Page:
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The Globalization of Muharram
Videos of Muharram rites around the world. Click on any blue marker
to see a video of Muharram rituals in that part of the
(For some markers, where a video could not be found, there
is text or a photo in its place)
Muharram, the first month of the Islamic calendar, is a
period of mourning for Shia Muslims. During the month they
commemorate the death of Husain, grandson of the Prophet
Muhammad and the third Shia Imam, at the Battle
of Karbala. The mourning events reach a climax on
Ashura, the tenth day of the month, which falls this week.
In this post we look at different Ashura rituals around the
world, and bloggers describe what Ashura means to them.
Last year during Muharram, Pakistani blogger Fahad Desmukh
mapped commemorations in different countries:
For details, see:
The map is
far from exhaustive, as there are literally thousands of
Muharram videos on Youtube from all over the over the world.
I've just selected a few that show the wide diversity of the
rituals as they have spread around the world.
The map and
videos quite neatly reflect the migration and displacement
patterns of people from the time of the events of Karbala in
680AD to all corners of the globe today. It also shows
something about how rituals and tradition are defined, and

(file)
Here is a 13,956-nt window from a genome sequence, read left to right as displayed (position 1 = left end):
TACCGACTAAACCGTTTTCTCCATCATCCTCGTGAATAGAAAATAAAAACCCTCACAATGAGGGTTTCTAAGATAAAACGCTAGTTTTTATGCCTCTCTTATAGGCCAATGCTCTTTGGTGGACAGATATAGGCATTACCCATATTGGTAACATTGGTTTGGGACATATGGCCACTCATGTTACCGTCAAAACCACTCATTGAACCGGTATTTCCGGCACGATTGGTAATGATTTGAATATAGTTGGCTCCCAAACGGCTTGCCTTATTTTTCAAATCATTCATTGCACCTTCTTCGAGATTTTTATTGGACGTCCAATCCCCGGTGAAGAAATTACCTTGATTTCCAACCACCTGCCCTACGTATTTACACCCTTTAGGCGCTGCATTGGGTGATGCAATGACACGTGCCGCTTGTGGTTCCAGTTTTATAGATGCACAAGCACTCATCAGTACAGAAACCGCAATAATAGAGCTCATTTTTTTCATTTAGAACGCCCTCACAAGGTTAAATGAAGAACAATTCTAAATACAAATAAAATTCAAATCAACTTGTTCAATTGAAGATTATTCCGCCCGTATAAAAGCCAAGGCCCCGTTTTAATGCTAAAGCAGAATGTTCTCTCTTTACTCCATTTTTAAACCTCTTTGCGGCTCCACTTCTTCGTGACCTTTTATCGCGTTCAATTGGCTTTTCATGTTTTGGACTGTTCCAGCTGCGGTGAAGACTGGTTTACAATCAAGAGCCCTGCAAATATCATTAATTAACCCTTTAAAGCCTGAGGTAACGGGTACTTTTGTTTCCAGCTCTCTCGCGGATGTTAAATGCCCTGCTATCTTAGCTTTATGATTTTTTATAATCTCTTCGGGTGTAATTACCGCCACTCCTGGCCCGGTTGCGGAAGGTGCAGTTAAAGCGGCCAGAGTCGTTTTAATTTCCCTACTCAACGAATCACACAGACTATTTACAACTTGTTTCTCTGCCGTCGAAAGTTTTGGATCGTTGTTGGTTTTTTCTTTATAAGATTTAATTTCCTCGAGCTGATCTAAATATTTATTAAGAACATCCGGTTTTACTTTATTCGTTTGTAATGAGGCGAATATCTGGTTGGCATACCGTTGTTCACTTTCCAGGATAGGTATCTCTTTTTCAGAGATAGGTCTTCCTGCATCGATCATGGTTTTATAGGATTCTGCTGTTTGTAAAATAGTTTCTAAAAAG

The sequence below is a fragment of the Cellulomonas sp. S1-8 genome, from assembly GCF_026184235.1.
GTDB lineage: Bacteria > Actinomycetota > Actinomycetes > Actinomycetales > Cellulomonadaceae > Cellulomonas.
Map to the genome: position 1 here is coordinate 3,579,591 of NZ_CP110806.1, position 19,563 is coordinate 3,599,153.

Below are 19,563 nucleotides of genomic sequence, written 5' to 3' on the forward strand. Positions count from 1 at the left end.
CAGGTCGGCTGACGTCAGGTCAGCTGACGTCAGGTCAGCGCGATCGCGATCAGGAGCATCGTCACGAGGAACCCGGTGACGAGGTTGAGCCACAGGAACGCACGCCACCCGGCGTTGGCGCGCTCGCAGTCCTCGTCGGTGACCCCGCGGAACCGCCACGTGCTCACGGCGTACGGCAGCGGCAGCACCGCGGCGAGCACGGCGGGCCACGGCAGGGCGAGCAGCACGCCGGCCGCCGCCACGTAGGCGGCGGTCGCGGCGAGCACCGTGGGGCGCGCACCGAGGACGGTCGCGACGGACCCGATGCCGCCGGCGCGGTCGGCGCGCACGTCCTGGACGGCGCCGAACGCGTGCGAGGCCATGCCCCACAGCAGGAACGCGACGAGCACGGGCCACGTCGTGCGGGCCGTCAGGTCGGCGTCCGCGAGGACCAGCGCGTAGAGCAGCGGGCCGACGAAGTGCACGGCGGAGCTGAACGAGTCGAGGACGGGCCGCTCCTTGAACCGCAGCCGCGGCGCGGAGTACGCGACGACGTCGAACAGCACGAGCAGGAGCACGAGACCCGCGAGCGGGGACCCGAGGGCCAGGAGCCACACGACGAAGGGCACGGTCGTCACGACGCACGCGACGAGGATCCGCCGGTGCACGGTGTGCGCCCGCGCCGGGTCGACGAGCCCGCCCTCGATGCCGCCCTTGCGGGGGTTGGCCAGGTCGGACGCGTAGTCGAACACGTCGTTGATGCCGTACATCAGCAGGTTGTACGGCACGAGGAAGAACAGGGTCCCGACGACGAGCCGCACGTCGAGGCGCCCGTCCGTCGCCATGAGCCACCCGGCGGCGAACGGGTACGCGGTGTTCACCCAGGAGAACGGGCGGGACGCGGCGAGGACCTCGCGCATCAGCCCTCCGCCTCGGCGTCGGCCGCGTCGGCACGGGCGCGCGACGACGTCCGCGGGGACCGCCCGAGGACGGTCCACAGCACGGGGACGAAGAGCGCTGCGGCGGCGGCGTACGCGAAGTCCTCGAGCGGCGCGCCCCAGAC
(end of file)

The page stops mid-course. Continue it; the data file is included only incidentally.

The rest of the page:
then continuously moulded by time and migration.
example, here is one path taken. The rites travelled east
from Iraq, across Persia, to North India sometime between
1300 and 1700 AD. Although Shi'ite Muslims claimed ownership
of the rites, in India Sunnis and even Hindus were active
participants. Somewhere along the way two things became
common elements of the rites:
a drum performance known as Dhol-Tasha: (video),
and the parading of what are known as Tazias - symbolic
representations of the shrine of Karbala: (video)
days of the British Raj, thousands of Indian indentured
labourers travelled to far flung regions of the British
Empire, such as Fiji, Mauritius and the Caribbean Islands,
taking these rituals with them. In Trinidad, the rites
became known as the festival of Hosay, in which not only
Sunnis and Hindus participated, but also Afro-Trinidadians.
In Trinidad, the Dhol-Tasha drums (referred to as 'Tassa')
and Tazias ('Tadja') can still clearly be seen: (video)
decades there has been considerable migration of people from
the Caribbean to North America. So today you can see those
same Tasha drums and Tazias at Muharram commemorations in
Manhattan you can also see Muharram rites being carried out
by migrants from India who did not stop over in the
Caribbean, something quite different: (video)
There are a
million other things that can be said, but have a look at
the videos on the map for yourself and see.